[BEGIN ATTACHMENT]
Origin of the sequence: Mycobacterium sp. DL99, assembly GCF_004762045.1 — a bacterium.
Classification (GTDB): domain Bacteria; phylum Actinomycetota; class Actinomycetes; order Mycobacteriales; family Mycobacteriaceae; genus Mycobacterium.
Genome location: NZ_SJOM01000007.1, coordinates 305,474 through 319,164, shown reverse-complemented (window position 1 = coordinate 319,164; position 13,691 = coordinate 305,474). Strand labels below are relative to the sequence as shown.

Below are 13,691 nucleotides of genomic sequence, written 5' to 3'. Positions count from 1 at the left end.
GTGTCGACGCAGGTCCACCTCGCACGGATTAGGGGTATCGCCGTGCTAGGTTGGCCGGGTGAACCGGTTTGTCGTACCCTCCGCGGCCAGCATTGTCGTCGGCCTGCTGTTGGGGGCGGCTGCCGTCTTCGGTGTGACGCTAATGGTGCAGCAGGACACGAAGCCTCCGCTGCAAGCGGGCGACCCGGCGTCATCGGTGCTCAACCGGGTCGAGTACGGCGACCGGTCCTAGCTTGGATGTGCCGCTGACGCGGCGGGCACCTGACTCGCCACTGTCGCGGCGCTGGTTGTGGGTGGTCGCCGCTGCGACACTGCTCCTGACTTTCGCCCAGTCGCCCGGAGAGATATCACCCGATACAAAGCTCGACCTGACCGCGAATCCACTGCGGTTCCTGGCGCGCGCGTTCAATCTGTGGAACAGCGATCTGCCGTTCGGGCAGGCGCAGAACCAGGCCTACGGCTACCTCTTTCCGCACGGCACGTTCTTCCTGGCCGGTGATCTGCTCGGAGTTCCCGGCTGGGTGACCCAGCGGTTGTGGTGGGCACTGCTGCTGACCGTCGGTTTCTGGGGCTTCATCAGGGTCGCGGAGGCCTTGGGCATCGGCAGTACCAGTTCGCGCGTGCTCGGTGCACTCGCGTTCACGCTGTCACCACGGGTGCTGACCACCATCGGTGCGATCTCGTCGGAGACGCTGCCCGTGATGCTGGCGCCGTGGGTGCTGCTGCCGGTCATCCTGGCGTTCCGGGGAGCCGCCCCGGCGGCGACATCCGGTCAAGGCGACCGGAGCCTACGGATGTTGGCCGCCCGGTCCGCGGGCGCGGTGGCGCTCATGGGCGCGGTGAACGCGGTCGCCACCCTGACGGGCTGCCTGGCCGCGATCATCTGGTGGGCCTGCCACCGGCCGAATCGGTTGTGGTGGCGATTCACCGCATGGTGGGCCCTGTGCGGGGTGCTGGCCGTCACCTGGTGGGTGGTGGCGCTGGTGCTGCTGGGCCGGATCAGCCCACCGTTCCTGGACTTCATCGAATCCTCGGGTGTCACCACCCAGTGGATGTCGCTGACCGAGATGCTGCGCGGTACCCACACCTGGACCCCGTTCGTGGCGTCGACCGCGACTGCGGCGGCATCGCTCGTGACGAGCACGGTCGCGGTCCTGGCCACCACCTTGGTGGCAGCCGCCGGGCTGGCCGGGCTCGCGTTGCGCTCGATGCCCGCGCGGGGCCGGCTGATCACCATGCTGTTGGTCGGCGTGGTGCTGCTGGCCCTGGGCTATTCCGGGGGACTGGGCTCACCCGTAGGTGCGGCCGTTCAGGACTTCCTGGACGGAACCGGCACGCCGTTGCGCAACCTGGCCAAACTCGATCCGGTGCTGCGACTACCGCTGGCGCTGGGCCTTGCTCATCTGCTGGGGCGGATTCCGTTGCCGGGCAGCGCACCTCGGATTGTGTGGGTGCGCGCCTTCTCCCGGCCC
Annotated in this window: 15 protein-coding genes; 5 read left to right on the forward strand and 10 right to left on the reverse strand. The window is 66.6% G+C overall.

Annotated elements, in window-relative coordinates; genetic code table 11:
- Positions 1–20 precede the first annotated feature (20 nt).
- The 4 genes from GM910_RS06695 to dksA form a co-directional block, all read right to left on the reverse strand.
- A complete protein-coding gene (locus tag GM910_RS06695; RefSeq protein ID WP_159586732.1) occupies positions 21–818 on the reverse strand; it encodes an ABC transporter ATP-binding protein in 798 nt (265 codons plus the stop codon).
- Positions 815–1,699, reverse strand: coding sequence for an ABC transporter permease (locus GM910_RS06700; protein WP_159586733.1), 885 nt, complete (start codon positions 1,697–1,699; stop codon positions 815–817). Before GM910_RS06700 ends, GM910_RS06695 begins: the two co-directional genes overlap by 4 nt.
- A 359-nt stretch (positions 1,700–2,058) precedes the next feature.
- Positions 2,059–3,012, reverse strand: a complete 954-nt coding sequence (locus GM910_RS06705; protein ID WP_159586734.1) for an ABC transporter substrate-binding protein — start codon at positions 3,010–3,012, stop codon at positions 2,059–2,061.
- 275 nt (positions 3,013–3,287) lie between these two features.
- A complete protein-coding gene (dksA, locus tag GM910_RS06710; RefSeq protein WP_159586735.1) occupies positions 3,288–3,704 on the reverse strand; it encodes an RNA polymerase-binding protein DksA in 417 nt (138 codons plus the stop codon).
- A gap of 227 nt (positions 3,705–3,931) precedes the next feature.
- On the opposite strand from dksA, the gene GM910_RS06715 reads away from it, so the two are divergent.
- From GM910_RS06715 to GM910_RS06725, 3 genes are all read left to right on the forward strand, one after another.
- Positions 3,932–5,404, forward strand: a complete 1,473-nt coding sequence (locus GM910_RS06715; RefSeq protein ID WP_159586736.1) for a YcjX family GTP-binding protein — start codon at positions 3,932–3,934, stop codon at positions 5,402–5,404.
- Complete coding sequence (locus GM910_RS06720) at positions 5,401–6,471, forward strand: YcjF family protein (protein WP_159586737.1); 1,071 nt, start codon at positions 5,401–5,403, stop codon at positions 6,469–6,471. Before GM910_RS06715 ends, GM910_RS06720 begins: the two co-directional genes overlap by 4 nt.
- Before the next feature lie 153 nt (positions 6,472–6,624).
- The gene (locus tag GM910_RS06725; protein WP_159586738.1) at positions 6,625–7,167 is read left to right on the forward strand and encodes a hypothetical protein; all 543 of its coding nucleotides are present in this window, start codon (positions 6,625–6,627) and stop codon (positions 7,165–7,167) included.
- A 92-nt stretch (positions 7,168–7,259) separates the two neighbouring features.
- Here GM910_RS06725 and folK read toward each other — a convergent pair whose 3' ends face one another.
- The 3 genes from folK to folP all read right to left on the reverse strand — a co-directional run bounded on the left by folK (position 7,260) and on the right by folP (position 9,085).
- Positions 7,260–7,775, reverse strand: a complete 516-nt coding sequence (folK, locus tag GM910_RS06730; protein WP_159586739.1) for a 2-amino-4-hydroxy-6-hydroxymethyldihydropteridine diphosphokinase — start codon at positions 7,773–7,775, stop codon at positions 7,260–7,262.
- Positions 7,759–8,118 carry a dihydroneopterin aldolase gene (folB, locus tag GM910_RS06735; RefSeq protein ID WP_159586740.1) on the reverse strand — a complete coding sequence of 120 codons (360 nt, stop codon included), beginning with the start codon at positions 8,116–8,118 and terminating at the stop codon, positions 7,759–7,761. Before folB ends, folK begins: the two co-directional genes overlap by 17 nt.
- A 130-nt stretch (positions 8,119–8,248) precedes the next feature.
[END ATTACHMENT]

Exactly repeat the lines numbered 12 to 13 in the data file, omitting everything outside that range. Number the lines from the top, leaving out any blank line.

- A 359-nt stretch (positions 1,700–2,058) precedes the next feature.
- Positions 2,059–3,012, reverse strand: a complete 954-nt coding sequence (locus GM910_RS06705; protein ID WP_159586734.1) for an ABC transporter substrate-binding protein — start codon at positions 3,010–3,012, stop codon at positions 2,059–2,061.